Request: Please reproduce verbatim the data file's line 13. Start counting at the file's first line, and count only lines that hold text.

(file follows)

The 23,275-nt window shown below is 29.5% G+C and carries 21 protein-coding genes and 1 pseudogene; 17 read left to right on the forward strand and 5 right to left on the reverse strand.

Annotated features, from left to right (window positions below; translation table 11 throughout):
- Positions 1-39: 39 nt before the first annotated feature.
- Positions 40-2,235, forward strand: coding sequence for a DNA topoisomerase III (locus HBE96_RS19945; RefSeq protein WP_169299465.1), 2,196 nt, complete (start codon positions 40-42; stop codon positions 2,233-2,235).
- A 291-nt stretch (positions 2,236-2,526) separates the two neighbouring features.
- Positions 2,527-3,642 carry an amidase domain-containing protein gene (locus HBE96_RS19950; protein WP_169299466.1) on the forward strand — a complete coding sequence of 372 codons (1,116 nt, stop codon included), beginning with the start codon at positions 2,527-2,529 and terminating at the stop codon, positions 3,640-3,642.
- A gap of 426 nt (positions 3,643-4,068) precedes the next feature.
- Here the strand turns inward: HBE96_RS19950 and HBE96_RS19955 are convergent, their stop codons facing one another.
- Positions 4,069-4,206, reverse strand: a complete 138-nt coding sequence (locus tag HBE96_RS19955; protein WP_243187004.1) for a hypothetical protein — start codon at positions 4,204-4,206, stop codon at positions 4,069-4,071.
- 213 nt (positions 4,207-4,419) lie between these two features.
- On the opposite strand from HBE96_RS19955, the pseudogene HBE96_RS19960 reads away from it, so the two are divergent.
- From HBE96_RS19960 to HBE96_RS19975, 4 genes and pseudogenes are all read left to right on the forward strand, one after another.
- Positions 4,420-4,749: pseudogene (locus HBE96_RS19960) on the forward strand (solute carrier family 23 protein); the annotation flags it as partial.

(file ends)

- Positions 4,420-4,749: pseudogene (locus HBE96_RS19960) on the forward strand (solute carrier family 23 protein); the annotation flags it as partial.